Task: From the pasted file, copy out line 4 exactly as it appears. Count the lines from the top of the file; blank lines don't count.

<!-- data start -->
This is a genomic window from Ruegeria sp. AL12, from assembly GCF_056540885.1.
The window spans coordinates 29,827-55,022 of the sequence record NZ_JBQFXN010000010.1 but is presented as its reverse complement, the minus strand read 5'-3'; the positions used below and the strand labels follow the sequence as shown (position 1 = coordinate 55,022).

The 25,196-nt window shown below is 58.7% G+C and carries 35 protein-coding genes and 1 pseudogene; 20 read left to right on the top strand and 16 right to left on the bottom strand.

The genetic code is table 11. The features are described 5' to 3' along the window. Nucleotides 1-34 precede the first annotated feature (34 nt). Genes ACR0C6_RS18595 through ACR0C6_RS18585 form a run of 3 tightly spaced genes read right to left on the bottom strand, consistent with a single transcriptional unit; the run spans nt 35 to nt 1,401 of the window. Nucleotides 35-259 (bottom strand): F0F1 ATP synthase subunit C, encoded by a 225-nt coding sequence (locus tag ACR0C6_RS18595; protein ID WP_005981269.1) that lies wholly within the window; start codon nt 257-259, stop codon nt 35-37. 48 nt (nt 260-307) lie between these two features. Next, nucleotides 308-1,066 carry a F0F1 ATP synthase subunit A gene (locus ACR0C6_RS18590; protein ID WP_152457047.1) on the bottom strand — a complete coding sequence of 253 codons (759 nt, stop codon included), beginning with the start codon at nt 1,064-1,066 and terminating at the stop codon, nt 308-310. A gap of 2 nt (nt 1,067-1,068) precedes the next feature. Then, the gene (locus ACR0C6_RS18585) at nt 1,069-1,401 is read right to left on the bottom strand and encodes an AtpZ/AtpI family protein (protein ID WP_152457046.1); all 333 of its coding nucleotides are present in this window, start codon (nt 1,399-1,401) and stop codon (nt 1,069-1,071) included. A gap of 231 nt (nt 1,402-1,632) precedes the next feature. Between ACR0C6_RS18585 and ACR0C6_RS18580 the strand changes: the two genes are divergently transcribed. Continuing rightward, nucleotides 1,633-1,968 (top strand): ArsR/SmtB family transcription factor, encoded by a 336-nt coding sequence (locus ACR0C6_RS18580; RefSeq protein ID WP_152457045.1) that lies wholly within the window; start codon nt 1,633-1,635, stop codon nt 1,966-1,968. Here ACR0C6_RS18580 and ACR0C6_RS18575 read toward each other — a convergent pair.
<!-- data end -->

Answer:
The genetic code is table 11. The features are described 5' to 3' along the window. Nucleotides 1-34 precede the first annotated feature (34 nt). Genes ACR0C6_RS18595 through ACR0C6_RS18585 form a run of 3 tightly spaced genes read right to left on the bottom strand, consistent with a single transcriptional unit; the run spans nt 35 to nt 1,401 of the window. Nucleotides 35-259 (bottom strand): F0F1 ATP synthase subunit C, encoded by a 225-nt coding sequence (locus tag ACR0C6_RS18595; protein ID WP_005981269.1) that lies wholly within the window; start codon nt 257-259, stop codon nt 35-37. 48 nt (nt 260-307) lie between these two features. Next, nucleotides 308-1,066 carry a F0F1 ATP synthase subunit A gene (locus ACR0C6_RS18590; protein ID WP_152457047.1) on the bottom strand — a complete coding sequence of 253 codons (759 nt, stop codon included), beginning with the start codon at nt 1,064-1,066 and terminating at the stop codon, nt 308-310. A gap of 2 nt (nt 1,067-1,068) precedes the next feature. Then, the gene (locus ACR0C6_RS18585) at nt 1,069-1,401 is read right to left on the bottom strand and encodes an AtpZ/AtpI family protein (protein ID WP_152457046.1); all 333 of its coding nucleotides are present in this window, start codon (nt 1,399-1,401) and stop codon (nt 1,069-1,071) included. A gap of 231 nt (nt 1,402-1,632) precedes the next feature. Between ACR0C6_RS18585 and ACR0C6_RS18580 the strand changes: the two genes are divergently transcribed. Continuing rightward, nucleotides 1,633-1,968 (top strand): ArsR/SmtB family transcription factor, encoded by a 336-nt coding sequence (locus ACR0C6_RS18580; RefSeq protein ID WP_152457045.1) that lies wholly within the window; start codon nt 1,633-1,635, stop codon nt 1,966-1,968. Here ACR0C6_RS18580 and ACR0C6_RS18575 read toward each other — a convergent pair.